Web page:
Extramural Activities and their relationship with English as a foreign language

– Internetese versus standard English?





Second Language Learning, Social Media, Extramural English, Vocabulary, Writing


Extramural activities (EA) are of particular interest to language learning researchers because learners engage in them so frequently and readily – which also makes them especially difficult to research. De Wilde et al. (2020, p. 180) found three activities to be especially fruitful: “use of social media in English, gaming in English, and speaking English”. They belong to the more interactive activities, which require the learner to use English, rather than just consume it. Consuming English-language media, in turn, has been shown to be beneficial for understanding the form-meaning connection of words and for language comprehension in general (cf. Peters, Heynen & Puimége, 2016; Peters & Webb, 2018). Social networking services (SNS) such as Instagram, Facebook, or Twitter have furthermore been explored and show benefits for learners’ willingness to communicate in the foreign language as well as their writing fluency (cf. Dzion, 2016) and overall language confidence (cf. Bailey & Almusharraf, 2021). However, learners express themselves differently on the internet than they do in “instructionally designed language teaching and learning practices in schools” (Lantz-Andersson, Vigmo & Bowen, 2013, p. 294). Users often sacrifice proper grammar and spelling to get messages across in fewer characters (cf. Sirucek, 2009).

Since it is still questioned whether the language used online, also called netspeak or Internetese (cf. Angel, 2022), is beneficial to the language used within the classroom, this study was conducted with German EFL, connecting their in-class writing to their EA. The hypothesis is that the English learned online (through Extramural English (EE)) is a different variety of English than the one used in the classroom and thus, no large effects on productive vocabulary and lexical diversity can be found in the learners’ in-school writing.

This study is based on a detailed survey on EE and a corpus collected from texts written for an exam. In addition, the informants fulfilled one discourse completion task (DCT) asking them to write a text message to a friend, informing them of a secret. A total of 43 informants (age m=17.77) participated in the study. They will all graduate from a German high school (Gymnasium) and have received the same type of formal education. On average, they spend 2.3 hours per day on TikTok, 1 hour on Instagram, and even more time streaming content in both English and German on platforms such as Netflix, YouTube, Twitch, and the like (cf. poster). In particular, more than half of the participants use Twitter, TikTok, and Instagram in English, while chat platforms such as WhatsApp are almost exclusively used in German. All participants consume English audio and visual content daily and thus, the participants overall consume a lot of English-language content in varying intensity. However, they rarely produce much of it themselves.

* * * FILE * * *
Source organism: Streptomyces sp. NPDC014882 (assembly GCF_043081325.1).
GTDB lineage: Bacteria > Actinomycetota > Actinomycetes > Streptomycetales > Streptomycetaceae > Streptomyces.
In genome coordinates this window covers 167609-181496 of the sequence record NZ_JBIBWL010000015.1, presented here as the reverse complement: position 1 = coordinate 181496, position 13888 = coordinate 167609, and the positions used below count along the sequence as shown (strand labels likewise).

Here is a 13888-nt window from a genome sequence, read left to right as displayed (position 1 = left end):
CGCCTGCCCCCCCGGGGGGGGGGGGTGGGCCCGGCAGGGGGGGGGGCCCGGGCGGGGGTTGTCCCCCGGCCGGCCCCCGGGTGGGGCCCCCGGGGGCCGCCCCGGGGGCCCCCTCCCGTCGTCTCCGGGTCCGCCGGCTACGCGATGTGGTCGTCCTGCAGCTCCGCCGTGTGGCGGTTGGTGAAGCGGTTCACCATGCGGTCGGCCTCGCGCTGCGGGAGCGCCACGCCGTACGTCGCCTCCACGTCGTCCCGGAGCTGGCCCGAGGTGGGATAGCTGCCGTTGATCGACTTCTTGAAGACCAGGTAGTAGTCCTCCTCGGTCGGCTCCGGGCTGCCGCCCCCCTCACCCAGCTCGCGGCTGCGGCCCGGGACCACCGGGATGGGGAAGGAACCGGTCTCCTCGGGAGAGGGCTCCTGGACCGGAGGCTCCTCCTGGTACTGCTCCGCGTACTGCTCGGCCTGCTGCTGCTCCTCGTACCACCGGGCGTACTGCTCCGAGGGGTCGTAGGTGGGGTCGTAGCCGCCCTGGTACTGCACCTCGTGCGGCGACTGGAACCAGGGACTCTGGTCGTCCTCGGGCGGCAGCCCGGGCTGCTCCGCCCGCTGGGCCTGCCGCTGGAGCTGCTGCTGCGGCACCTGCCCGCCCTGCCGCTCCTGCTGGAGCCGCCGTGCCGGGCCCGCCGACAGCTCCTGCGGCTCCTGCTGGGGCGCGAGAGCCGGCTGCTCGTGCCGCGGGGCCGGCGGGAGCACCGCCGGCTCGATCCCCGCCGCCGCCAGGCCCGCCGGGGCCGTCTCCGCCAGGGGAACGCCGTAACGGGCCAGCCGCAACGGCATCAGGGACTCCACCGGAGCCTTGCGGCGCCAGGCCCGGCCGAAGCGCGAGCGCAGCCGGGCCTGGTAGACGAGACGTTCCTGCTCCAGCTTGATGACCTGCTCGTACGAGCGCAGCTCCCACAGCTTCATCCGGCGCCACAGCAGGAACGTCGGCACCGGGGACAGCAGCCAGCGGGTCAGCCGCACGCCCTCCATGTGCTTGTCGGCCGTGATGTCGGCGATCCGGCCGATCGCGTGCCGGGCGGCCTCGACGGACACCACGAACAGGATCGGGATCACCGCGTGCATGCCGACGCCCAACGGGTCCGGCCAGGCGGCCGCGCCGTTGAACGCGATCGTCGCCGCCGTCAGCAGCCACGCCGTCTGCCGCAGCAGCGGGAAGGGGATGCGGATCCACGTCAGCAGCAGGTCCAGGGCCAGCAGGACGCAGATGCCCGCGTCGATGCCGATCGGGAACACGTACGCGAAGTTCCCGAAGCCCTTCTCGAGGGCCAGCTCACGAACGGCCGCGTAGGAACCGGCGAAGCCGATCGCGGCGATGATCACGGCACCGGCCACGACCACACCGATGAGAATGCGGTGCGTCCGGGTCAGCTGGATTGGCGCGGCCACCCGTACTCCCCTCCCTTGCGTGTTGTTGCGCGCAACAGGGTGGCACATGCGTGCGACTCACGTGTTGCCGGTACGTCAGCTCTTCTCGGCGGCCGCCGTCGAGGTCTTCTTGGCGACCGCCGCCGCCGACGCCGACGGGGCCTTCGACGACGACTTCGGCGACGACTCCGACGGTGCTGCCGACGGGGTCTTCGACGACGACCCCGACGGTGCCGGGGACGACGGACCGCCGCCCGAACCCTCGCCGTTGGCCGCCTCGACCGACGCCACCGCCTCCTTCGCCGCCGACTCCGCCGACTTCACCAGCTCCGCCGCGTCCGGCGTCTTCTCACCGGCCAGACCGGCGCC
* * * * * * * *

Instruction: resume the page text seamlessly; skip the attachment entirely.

To explore the productive vocabulary, lexical frequency profiles (LFP) were used. Laufer and Nation (1995) view the LFP as an advanced method for measuring vocabulary size, as it is independent of a curriculum and can be used to compare learners from different backgrounds. In this study, the LFPs of the exam texts show no significant correlation between time spent online in English, participation in EA, and lexical diversity in writing. As the pie charts show, the German pupils as a whole perform significantly worse than a control group of native speakers writing on similar questions.  Even if the amount of EE is considered, the group participating intensively in EE does not produce significantly better LFP. The (intensive) participation in EE does therefore not directly predict good LFPs. Thus, the question is whether the language consumed online is beneficial for Standard English expected in school writing. Since internetese is a variety of English, competence in internetese should be tested to find out if EE has an effect on its use.

A first attempt at such a competence test was made by using the DCT to prompt the production of a text message (cf. adjacent poster). Of the 37 students who produced a text message, 20 participants demonstrated very confident use of internetese by using acronyms, internet slang, and sentence structures typical of the variety. The more proficient users of internetese have several things in common (cf. poster): they indicated high confidence in their English skills, they game less but watch more English content, they spend more time on average on SNS and text more in English, and they read more, especially fanfiction.